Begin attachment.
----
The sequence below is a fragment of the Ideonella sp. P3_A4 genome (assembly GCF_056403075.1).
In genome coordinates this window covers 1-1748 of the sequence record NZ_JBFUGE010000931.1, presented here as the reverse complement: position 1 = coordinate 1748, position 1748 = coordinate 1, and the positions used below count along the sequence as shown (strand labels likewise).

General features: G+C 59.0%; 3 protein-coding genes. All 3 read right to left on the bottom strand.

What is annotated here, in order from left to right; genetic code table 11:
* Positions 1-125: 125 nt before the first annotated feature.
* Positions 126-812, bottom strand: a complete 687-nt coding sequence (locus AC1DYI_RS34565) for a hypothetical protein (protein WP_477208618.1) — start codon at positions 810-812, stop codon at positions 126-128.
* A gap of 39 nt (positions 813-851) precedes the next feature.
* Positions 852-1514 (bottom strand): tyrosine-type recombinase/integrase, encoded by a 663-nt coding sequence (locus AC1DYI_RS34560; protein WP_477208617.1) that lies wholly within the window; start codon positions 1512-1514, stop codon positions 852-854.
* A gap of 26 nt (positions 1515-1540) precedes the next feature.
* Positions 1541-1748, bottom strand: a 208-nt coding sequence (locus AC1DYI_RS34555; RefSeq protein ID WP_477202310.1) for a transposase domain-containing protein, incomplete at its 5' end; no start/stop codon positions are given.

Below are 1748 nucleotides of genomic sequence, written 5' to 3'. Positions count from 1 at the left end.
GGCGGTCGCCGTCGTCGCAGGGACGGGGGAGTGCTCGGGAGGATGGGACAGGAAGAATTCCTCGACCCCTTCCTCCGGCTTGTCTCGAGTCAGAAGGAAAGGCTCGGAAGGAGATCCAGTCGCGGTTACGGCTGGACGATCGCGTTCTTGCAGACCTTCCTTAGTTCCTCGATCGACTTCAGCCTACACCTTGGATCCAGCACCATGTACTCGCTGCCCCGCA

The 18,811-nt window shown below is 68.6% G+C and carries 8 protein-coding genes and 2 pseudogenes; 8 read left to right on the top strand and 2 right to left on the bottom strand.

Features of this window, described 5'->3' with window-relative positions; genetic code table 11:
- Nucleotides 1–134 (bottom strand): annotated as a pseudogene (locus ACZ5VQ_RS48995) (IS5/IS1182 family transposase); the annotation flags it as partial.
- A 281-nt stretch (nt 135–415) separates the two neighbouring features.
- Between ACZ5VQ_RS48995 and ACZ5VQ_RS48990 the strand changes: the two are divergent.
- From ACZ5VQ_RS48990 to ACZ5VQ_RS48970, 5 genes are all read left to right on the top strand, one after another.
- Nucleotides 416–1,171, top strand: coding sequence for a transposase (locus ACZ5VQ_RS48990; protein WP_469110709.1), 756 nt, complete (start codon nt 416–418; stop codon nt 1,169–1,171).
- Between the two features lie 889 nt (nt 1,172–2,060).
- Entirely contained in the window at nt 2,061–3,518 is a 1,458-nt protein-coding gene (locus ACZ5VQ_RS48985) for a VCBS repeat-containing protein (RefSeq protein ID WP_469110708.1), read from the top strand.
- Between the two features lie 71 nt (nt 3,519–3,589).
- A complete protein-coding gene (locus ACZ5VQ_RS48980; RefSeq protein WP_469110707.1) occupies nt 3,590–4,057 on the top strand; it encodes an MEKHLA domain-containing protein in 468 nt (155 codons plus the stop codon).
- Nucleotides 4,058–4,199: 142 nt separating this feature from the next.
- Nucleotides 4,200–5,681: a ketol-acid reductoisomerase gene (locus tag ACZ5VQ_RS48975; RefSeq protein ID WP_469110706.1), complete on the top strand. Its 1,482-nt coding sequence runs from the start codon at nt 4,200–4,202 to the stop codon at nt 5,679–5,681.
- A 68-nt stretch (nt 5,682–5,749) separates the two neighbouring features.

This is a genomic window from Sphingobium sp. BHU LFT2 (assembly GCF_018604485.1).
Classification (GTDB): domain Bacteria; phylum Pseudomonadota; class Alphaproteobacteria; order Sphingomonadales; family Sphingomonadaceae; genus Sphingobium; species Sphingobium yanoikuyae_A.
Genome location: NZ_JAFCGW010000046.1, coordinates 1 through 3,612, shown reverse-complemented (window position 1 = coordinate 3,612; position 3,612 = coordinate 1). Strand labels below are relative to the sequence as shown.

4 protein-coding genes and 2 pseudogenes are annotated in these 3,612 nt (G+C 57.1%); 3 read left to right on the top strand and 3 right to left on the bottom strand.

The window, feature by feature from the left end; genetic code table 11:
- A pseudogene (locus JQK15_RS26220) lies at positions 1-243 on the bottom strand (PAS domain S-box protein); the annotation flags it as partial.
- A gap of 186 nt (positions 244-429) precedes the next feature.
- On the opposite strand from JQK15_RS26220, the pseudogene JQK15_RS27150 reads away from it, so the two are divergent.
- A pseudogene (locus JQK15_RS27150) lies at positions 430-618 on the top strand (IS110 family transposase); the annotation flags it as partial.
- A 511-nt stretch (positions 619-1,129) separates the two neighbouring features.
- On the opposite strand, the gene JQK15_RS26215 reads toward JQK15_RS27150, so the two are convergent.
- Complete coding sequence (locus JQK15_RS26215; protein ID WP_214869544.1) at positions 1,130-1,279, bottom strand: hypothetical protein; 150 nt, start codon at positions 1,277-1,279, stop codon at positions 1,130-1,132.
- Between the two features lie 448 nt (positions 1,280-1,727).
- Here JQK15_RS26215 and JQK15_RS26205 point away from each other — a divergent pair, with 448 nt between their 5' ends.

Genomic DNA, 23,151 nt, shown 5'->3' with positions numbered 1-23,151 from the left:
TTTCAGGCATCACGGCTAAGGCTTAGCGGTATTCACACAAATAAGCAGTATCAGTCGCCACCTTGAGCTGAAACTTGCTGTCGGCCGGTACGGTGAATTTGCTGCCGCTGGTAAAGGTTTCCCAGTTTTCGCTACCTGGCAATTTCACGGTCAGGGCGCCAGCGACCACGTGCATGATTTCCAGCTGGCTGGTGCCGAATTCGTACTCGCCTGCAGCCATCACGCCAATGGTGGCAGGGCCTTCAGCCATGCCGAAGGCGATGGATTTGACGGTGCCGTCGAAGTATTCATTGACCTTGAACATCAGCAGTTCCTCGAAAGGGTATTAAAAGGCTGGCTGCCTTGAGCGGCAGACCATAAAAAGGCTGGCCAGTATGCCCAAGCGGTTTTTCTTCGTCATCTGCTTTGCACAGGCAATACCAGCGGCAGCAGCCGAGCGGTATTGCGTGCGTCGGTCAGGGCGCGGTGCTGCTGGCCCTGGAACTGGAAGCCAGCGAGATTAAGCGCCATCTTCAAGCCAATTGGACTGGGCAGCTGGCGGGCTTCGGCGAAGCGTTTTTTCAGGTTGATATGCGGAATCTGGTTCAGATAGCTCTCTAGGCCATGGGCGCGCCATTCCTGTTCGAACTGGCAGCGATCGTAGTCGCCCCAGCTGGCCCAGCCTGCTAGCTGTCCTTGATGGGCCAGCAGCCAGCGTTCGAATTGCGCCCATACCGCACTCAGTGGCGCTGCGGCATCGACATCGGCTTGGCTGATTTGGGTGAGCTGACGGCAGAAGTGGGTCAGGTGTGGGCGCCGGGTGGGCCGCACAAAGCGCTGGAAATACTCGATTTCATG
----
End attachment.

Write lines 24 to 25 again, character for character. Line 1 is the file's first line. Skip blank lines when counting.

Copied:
- Nucleotides 4,058–4,199: 142 nt separating this feature from the next.
- Nucleotides 4,200–5,681: a ketol-acid reductoisomerase gene (locus tag ACZ5VQ_RS48975; RefSeq protein ID WP_469110706.1), complete on the top strand. Its 1,482-nt coding sequence runs from the start codon at nt 4,200–4,202 to the stop codon at nt 5,679–5,681.